Tips to a new PR intern, from a PR intern


Starting an internship can be quite overwhelming. It takes hours, days and weeks to craft the perfect resume and cover letter for countless companies, interview with intimidating PR professionals, and finalize summer plans. But after you’ve sealed the deal and have your perfect first day outfit ready to go, you may be left wondering “now what?”

Not to worry! I’ve created five simple guidelines that can be useful for any type of public relations internship (and many other types as well.)

1. Don’t be shy. Being the new kid in the office can be frightening, especially if you aren’t one that opens up easily in new environments. But a great way to get yourself acquainted with your surroundings is to introduce yourself to as many employees as you can. Making connections with your supervisors is extremely beneficial when it comes to networking, and the more mentors you have looking out for your success, the more successful you’ll be!

2. Be creative. The PR world often requires creative campaigns and strategies to keep clients’ news from becoming stale. As an intern, you are a fresh set of eyes that can be useful for the company in a number of ways. From press releases to monthly goals, dig through your brain for a new way to express something for your client, and offer additional outlooks for difficult projects. You can also check out plenty of articles on campaign tactics for inspiration.

3. Google, then ask. When you get assigned tasks that you’ve never had experience doing in the classroom, you may have a million questions and not know where to begin. Luckily, Google exists! Write down a list of general questions you might have, and then use Google to see what answers you can find. Some companies also have folders on each computer with previous similar projects, or a handbook with guidelines on how to complete the project. If you still have questions after researching, don’t be afraid to go to your boss. Chances are he or she expected you to ask anyway.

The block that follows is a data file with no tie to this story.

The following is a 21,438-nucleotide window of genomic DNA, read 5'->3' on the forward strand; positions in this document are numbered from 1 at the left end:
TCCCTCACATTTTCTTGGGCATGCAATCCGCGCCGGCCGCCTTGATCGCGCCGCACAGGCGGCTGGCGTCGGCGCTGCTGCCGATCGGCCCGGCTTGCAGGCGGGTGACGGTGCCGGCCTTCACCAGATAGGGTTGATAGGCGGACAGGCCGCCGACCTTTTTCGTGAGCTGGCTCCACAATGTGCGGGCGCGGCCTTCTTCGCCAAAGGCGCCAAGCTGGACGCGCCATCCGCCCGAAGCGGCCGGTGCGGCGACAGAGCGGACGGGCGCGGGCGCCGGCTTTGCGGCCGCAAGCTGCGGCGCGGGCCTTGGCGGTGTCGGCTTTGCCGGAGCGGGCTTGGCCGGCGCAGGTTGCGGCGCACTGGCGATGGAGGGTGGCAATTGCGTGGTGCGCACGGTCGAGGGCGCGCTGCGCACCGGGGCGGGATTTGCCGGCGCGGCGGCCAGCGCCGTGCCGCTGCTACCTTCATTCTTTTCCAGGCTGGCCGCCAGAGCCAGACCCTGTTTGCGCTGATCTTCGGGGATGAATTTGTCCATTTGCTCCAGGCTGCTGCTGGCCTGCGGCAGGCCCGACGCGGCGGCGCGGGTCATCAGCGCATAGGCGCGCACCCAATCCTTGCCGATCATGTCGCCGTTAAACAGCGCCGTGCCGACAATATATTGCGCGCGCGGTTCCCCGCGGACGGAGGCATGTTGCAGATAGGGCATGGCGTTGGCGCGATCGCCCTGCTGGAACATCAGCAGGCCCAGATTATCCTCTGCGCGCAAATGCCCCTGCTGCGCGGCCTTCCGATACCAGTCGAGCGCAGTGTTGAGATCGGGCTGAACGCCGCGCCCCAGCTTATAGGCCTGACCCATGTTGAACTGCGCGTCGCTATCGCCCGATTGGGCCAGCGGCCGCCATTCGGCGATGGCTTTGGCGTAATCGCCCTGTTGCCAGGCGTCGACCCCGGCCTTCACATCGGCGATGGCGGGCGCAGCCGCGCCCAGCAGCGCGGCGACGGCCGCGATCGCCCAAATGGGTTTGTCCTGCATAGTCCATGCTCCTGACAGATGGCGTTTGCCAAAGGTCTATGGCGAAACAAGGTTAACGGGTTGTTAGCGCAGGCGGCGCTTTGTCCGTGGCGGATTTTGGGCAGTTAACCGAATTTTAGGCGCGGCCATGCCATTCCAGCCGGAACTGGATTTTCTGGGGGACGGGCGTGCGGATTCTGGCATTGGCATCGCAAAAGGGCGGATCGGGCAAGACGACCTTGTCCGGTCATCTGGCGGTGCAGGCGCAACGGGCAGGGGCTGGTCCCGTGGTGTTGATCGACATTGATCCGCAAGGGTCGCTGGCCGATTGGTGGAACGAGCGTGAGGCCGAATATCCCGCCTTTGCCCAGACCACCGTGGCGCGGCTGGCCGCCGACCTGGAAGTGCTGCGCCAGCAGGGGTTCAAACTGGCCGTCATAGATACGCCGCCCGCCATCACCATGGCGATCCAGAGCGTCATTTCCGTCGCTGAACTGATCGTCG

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4. Everything matters. Although you may prefer some assignments to others, you should complete each project with detail, love and complete attention. Doing media research and compiling client lists are just as necessary as sending out media pitches and press releases, and if you care about it like it’s a real job- it may just become one!

5. Learn something. Internships are the perfect opportunity to gain hands-on experience in a professional public relations environment. Each day offers something new to learn and extra skills to gain for post-graduation. If nothing else, jot down all of the work you did throughout your time as an intern, and use that as a talking point for future interviews with desired employers.

Each internship may be different, and every company has a unique way of running things, but stick to these general tips and there’s no way you can go wrong!


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